Misinformation has been a key weapon wielded by Canada’s protest movement, and critics of Prime Minister Justin Trudeau have returned to one simmering falsehood: that Mr. Trudeau is the love child of the former Cuban leader Fidel Castro.
The conspiracy theory that Mr. Trudeau is Mr. Castro’s son has gained momentum on social media in recent days. It previously spread after Mr. Castro’s death in 2016, when Mr. Trudeau hailed him as “a remarkable leader.” He described Mr. Castro, who ruled as a Communist autocrat for almost 50 years, as “Cuba’s longest-serving president.”
“I know my father was very proud to call him a friend, and I had the opportunity to meet Fidel when my father passed away,” Mr. Trudeau said at the time. His father, Pierre Trudeau, served as prime minister for over 15 years. Pierre Trudeau was the first leader of a NATO member state to visit communist Cuba, and Mr. Castro served as an honorary pallbearer at his funeral, according to the Canadian Broadcasting Corporation.
Some proponents of the falsehood have pointed to a striking resemblance between Mr. Castro and Mr. Trudeau. But the facts don’t add up, and the Canadian government has also previously denied the contention.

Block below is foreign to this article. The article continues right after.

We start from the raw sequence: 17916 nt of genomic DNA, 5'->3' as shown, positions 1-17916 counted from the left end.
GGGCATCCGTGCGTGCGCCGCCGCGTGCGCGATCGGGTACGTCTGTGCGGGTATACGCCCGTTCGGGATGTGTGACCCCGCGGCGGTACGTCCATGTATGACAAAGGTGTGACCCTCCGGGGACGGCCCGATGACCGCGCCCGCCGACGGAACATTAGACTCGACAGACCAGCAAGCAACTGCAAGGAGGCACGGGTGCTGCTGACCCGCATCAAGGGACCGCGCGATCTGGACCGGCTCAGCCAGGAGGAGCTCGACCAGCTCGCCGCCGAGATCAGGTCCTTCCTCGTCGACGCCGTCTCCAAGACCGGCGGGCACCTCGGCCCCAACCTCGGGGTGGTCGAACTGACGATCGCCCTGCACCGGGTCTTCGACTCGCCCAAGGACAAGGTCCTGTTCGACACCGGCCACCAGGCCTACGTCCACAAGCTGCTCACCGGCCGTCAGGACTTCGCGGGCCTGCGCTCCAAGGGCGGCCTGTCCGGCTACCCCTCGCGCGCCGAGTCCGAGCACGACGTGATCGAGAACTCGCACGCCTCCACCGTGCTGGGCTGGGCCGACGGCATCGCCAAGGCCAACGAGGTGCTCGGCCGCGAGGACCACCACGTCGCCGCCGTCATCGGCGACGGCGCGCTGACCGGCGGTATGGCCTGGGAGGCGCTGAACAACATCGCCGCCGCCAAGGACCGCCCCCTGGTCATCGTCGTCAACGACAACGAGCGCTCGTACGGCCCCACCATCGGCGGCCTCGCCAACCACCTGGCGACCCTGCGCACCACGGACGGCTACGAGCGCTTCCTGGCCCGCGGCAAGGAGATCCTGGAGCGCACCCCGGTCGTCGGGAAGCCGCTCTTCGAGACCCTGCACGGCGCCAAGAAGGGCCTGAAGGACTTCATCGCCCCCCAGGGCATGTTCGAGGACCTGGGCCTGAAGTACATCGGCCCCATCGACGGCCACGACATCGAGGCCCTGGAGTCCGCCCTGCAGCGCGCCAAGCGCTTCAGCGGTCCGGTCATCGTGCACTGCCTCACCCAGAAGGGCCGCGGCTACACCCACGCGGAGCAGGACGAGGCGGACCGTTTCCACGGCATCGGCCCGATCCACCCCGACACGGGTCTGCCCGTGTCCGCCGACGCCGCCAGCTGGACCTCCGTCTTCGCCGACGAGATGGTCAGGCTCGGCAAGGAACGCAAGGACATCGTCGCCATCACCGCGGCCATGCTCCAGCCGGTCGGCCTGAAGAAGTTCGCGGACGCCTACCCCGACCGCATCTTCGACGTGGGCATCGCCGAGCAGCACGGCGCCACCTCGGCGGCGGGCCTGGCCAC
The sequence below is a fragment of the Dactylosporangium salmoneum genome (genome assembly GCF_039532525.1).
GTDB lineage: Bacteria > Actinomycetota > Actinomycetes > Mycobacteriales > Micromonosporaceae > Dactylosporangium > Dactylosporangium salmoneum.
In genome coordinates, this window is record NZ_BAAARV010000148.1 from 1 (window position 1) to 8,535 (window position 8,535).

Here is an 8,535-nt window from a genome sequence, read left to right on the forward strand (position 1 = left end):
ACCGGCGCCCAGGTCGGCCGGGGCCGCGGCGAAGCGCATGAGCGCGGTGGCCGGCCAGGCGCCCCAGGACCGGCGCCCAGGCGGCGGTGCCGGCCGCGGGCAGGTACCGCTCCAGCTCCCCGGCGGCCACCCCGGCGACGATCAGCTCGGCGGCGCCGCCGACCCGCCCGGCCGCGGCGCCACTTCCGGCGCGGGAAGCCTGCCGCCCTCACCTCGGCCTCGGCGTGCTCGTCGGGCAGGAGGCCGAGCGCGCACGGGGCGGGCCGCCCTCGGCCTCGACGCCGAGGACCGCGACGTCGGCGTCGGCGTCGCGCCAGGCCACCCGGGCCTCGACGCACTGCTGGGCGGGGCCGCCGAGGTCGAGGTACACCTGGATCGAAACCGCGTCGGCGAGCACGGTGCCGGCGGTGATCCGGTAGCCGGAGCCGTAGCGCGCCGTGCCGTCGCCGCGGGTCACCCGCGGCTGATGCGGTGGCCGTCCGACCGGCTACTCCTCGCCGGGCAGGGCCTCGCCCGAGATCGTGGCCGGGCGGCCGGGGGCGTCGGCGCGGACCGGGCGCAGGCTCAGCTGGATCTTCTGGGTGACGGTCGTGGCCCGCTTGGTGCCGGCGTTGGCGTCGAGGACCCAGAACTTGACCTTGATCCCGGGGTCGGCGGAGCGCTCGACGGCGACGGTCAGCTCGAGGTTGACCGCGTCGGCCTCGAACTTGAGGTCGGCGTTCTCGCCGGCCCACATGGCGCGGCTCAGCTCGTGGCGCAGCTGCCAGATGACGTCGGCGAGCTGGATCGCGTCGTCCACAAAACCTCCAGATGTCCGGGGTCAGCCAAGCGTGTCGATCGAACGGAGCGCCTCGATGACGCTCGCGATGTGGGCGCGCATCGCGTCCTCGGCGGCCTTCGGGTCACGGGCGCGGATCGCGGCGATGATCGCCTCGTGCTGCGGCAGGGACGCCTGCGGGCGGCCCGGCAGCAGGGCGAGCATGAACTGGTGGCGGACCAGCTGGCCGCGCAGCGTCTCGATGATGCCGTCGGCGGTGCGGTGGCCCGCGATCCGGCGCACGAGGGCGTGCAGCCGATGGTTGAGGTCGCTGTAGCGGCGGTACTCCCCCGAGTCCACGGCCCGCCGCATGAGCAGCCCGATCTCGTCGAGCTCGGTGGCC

Mr. Trudeau’s mother, Margaret, famously traveled to Cuba and met Mr. Castro at the beginning of 1976. But the visit was more than four years after Mr. Trudeau was born, on Dec. 25, 1971. Given her high profile, it would have been highly unlikely for Mrs. Trudeau to have slipped into Cuba undetected.
Misinformation is just one tactic used by some protesters. While the demonstrations outside Canadian Parliament began as loosely organized truck convoys and supporters, the Ottawa police say the protesters are showing signs of increasingly sophisticated methods to target law enforcement operations. On Wednesday night, the Ottawa police emergency line was “almost jammed” by 911 calls, a significant number of them traced to United States addresses, said Peter Sloly, Ottawa’s police chief.
Protesters have also mocked Mr. Trudeau in recent days by showing real images of him in blackface. In 2019, on the eve of federal elections, photos and a video emerged of him dressing up in blackface and brownface in the early 1990s and in 2001.
Mr. Trudeau has long cast himself as a global spokesman for liberal causes, supporting women’s and Indigenous rights, welcoming immigrants and fighting climate change and racism. But that carefully calibrated image suffered a blow at the time.
“All those pictures you’re seeing of Trudeau in blackface are real (but he’s not Castro’s love child),” The National Post, a Canadian newspaper, told its readers on Friday.